recipe

Credit: EARL CARTER

Reliable sauces for tasty meatballs

I rarely cook or eat meatballs. I would see them on menus but never really ordered them because I didn’t think it was the sort of thing you would go out to a restaurant to eat. But people do. God, there are entire restaurants dedicated to nothing else.

This recipe was something of a personal challenge, and having tested it several times, I now see what all the fuss is about. What I like about these meatballs is they are a good vehicle for other flavours. I like to use lighter meats – veal and pork or chicken – that act as a foil for more adventurous combinations.

An important part of the process once you have the flavour of the mince right is sealing them. This can be done in the oven, or by pan-frying them in small batches. This caramelises the meat and imparts a flavour. What’s nice is that as they braise the meatball gives flavour to the sauce and the sauce gives flavour to the meatball.

Most countries have their own version of a meatball, whether it uses meat or seafood or both. After living in China, I became quite sold on a meatball known as the lion’s head. The dish is originally from eastern China, and it’s delicious. The meatball is steamed in a chicken or pork broth with a small amount of cabbage. The meatball itself is a little bit smaller than a tennis ball, made from pork mince, with a small amount of rice flour or tapioca flour to bind. It is usually served individually in a small bowl of broth, and can be remarkably delicate. 

Meatballs in the West are often served over pasta. For the recipes here, the tomato-based sauce would work on its own or with pasta. The meatball in onion sauce with apples and Calvados and bay, however, would work much better over mashed potatoes.

 

Spicy pork and fennel meatballs in onion sauce 

Makes 30 balls (3-5 per person)

– 3 onions

– 1 tbsp each, grapeseed oil and butter 

– 150ml dry apple cider

– 1 cup cream 

– 1 bay leaf 

– 1kg minced pork belly

– 2 medium free-range eggs

– 6 sage leaves, chopped 

– 150g breadcrumbs

– large pinch of dried chilli flakes

– 12g fennel seeds, lightly toasted and ground using a pestle and    
   mortar

– 1 tsp fine salt

– 1 tsp ground black pepper

Slice the onions and gently cook in a saucepan with the grapeseed oil and butter. Cook for 10 minutes until soft and translucent. Add the cider and cook gently until the cider has completely reduced. Add the cream and bay leaf and bring to the simmer. Set aside until the meatballs are ready to serve.

To make and cook the meatballs, preheat the oven to 220ºC. Put the pork, eggs, sage, breadcrumbs, chilli flakes, ground fennel seeds, salt and pepper into a large mixing bowl and massage thoroughly. Roll into 50-gram balls and place them on a greased baking tray and roast in the preheated oven for 10 minutes, turning once, until they are starting to brown. Remove the meatballs and transfer to the onion sauce. Simmer the meatballs in the onion sauce for 10 minutes before serving.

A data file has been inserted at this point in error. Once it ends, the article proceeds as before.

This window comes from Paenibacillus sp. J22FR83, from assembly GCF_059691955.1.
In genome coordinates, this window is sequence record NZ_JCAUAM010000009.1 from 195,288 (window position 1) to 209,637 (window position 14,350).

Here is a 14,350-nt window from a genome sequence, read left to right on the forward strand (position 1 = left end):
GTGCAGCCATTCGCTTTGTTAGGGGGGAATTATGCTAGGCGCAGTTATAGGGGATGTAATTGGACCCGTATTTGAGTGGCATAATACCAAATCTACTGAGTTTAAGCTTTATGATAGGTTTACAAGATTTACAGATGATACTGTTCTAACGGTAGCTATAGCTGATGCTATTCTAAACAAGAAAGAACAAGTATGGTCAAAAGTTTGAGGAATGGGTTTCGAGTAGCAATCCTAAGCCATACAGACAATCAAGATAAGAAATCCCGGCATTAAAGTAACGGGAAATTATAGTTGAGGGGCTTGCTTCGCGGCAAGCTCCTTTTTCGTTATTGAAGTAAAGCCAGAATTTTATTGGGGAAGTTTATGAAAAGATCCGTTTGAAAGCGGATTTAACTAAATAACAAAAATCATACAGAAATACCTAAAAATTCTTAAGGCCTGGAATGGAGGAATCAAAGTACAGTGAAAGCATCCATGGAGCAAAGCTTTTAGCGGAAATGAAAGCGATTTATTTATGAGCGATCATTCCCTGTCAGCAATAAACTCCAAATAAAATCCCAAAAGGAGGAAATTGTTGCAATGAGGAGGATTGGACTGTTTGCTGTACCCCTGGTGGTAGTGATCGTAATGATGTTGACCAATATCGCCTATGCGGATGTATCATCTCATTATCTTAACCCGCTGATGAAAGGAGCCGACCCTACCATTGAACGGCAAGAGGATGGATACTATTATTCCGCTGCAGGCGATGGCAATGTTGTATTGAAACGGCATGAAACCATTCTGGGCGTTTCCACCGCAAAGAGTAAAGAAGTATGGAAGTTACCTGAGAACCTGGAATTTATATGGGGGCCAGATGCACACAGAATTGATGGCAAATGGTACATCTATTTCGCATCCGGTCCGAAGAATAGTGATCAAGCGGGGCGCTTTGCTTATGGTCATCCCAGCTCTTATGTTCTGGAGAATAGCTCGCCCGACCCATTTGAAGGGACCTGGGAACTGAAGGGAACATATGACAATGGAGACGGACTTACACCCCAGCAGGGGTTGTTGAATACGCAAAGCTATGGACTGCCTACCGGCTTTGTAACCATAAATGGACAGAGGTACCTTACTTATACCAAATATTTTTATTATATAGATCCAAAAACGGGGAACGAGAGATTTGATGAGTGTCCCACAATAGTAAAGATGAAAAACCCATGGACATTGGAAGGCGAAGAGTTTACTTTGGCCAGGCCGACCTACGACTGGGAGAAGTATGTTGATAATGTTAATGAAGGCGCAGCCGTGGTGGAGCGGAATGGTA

Serve the meatballs with a pot of mashed vegetables – potato would do, or a mix of swede, parsnip and potato, which are good at this time of the year.

 

Pork and beef meatballs 

Makes 30 balls (3-5 per person)

– 500g minced pork 

– 250g minced beef 

– 1 medium free-range egg

34 tsp fine salt

– ½ tsp black pepper

– 60g breadcrumbs

– small pinch of dried chilli flakes 

– 1 garlic clove, finely chopped

– ½ handful of flat parsley leaves, chopped

Preheat the oven to 220ºC. Combine all the ingredients, massage thoroughly and roll into 45-gram balls. Place the balls on a greased baking tray and roast in the oven for 10 minutes, turning once, until they are starting to brown. Then poach in the tomato sauce (recipe below) in a covered saucepan for 10 minutes. 

I like to serve these with pasta. Any leftover meatballs freeze well or make a great toasted jaffle the next day. 

Tomato sauce
– 50ml extra virgin olive oil
– 1 onion, finely sliced
– 1 garlic clove, chopped
– small pinch of chilli flakes
– small pinch sugar
– salt, black pepper
– 250g fresh tomatoes, diced
– 2 x 400g tins of chopped tomatoes
– 1 tbsp fresh chopped oregano, or small pinch dried oregano

Heat the oil in a saucepan on a medium-low flame and in it sweat the onion, garlic, chilli, sugar, salt and pepper for 10 minutes. When the onions are transparent, add the fresh tomatoes and cook gently for a further 15 minutes. 

Add the tinned tomatoes, bring to a gentle simmer and continue to cook on a very low heat for one hour. Remove from the heat and add the chopped oregano. Transfer to a food blender or use a hand-blender to puree for a few minutes.

 

Wine pairing:

2015 Vanguardist MVG grenache, McLaren Vale, SA ($46) – Mark Williamson, wine buyer for Cumulus Inc, Cumulus Up and the Builders Arms Hotel

This article was first published in the print edition of The Saturday Paper on Jul 9, 2016 as "Spicy pork and fennel meatballs". Subscribe here.

Andrew McConnell
is the executive chef and co-owner of Cutler & Co and Cumulus Inc.

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